After all of the fighting and whining and complaining and driving my treatment team bonkers (I’m sure), I can semi/kinda/mostly admit it: I needed a higher level of care. I haven’t eaten this amount of food in a day for at minimum 6 months. That alone was never going to happen with IOP. 5x a week 8-3 means my world is invaded by treatment, but I can see this as a good thing. It means spending more time on recovery. I can’t ignore that need forever. So, while I can think of a million and one other activities I would enjoy more than PHP, I am here. I am going to be in a healthier place for school. Quoting one of my favorite dietitians: “I can guarantee you’ll find more happiness without the eating disorder, BUT THERE’S WORK.”


To finish this off, a few treatment goals that go beyond the very generic “improve healthy eating” or “learn coping skills” that we check off on our sheets.

  • Be able to tolerate the meal plan when I’m not in treatment
  • Get into the recovery mindset where I can put that first.
  • Push through the hard days because eventually they do get better.
  • Journal and make goals each day.
  • Do the little things, too – gratitude, worksheets, assignments, etc.
  • Come to a point where I am working for my recovery and not kicking and screaming every step of the way
  • Feel confident going into this next year
  • Don’t limit my exercise to compensatory only

Those are some pretty lofty, open-ended goals, but for a reason (of course I do have all the SMART goals on a small scale, though). Recovery is not black and white. I’m trying to be flexible here because I know how much feeling like a failure can harm me. I aiming for growth and not just perfection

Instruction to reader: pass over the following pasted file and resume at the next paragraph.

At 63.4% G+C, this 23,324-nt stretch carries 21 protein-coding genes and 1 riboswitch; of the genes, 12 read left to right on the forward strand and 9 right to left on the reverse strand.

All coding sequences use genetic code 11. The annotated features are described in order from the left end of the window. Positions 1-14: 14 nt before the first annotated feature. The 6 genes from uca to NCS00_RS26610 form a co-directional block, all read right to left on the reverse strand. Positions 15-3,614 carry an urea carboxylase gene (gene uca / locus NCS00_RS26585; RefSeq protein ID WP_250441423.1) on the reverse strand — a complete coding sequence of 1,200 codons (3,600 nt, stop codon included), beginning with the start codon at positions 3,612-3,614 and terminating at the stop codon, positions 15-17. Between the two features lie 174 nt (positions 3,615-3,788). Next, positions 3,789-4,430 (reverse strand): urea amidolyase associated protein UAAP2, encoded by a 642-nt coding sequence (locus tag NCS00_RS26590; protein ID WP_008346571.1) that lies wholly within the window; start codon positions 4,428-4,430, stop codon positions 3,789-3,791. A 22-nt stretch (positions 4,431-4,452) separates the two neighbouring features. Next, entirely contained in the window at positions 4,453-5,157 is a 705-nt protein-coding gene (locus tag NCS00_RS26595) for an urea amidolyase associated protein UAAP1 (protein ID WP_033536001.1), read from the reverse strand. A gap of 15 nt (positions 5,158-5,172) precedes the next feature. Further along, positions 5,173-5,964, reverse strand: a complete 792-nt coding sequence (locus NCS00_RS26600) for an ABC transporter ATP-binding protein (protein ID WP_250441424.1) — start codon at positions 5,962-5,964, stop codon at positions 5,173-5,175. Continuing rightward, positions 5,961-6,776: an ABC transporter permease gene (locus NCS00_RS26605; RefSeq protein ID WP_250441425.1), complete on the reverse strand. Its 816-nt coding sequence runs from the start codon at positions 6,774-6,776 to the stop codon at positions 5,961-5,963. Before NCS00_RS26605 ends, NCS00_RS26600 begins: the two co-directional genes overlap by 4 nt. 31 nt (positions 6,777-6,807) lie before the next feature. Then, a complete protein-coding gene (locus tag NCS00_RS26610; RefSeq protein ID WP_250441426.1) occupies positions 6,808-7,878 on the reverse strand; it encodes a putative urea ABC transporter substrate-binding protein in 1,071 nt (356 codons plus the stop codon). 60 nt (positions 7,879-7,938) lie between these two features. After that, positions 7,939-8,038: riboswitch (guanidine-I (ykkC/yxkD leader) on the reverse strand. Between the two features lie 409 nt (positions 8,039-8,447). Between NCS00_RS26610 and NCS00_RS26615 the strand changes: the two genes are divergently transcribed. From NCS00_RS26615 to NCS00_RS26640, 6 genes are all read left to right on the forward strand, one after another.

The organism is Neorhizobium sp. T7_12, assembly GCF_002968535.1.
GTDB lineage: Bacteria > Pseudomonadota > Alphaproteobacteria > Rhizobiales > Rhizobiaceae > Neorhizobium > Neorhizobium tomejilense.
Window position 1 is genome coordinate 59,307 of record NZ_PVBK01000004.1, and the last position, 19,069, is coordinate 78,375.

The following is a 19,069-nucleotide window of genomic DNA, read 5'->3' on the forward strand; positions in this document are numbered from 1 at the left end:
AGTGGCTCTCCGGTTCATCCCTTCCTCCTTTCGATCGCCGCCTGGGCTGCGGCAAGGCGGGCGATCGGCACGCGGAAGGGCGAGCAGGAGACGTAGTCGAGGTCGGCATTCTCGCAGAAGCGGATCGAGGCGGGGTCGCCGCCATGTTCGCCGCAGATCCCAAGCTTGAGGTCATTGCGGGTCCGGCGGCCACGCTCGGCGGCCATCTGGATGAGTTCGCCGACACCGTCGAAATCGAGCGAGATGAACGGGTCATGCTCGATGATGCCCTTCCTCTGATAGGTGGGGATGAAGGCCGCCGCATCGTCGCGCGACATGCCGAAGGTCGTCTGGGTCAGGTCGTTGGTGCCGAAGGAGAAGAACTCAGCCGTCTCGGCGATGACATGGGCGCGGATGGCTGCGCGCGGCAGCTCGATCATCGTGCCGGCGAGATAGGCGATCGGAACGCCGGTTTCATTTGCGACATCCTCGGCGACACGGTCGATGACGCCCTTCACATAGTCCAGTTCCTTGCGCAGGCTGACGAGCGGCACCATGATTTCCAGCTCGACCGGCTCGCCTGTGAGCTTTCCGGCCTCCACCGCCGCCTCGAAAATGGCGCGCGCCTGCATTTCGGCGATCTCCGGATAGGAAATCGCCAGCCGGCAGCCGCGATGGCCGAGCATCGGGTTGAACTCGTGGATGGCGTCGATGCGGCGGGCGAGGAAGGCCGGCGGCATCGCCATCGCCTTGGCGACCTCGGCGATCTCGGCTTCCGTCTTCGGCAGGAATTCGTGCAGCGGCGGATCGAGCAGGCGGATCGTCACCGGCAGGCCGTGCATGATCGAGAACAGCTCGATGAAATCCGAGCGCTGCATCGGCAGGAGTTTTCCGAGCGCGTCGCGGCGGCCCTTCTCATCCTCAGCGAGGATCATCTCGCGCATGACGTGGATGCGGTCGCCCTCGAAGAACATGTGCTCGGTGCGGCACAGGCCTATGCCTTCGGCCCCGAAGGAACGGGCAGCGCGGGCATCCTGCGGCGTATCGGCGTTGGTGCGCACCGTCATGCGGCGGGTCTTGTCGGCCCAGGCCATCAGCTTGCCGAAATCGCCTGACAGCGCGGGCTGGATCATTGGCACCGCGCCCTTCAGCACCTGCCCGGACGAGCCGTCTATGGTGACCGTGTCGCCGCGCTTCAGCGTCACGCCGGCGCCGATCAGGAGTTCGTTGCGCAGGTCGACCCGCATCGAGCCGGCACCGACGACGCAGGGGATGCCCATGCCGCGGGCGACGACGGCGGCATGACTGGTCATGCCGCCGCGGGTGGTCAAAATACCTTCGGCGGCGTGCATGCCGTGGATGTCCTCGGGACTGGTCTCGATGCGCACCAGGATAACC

Sorry for how long this has become, oops. It feels nice to have this all out here now. I hope to document this journey as I go. Processing it here is always helpful and something to look back on later.

I made it! – a little update

As a rule, I genuinely dislike taking breaks from blogging. I love to write. I love how this allows me to get my thoughts out. I love that I can reach other people. I love being vulnerable and sharing bits of my story. Sometimes, though, all of  that needs to be put to the side. The past couple weeks have been one of those times (for good reason).

The last post I made was on May 7. That was the start of one of the craziest weeks of my life. It consisted of: finishing a 6 page research paper in around 24 hours, writing and rewriting our last big journal for clinicals, attending IOP, shadowing a lactation consultant, packing up and cleaning my entire dorm (all last-minute, of course!), still making it to support group, studying, and trying not to lose my mind. I took my exams the next Monday and Tuesday, aced my maternal newborn ATI, and finally left campus at 6 on Tuesday.

I thought I would have time and energy to blog right away, but it wasn’t the case. I have napped more days than not since being home. I hate it but know my body is probably trying to tell me something. My brain feels like absolute mush, which definitely doesn’t help. I have all the ideas in the world, but without energy or focus I end up sitting at a blank screen most of the time. That’s finally changing because of work. I’ve always been able to think about different ideas/posts when I’m otherwise preoccupied. Driving is a top offender for this. I’ll have some brilliant idea but it slowly fades out by the time I have access to a means of jotting it down. Luckily, I have found time to type a note on my phone or even write all over my arm to remember bits and pieces of what I want to say.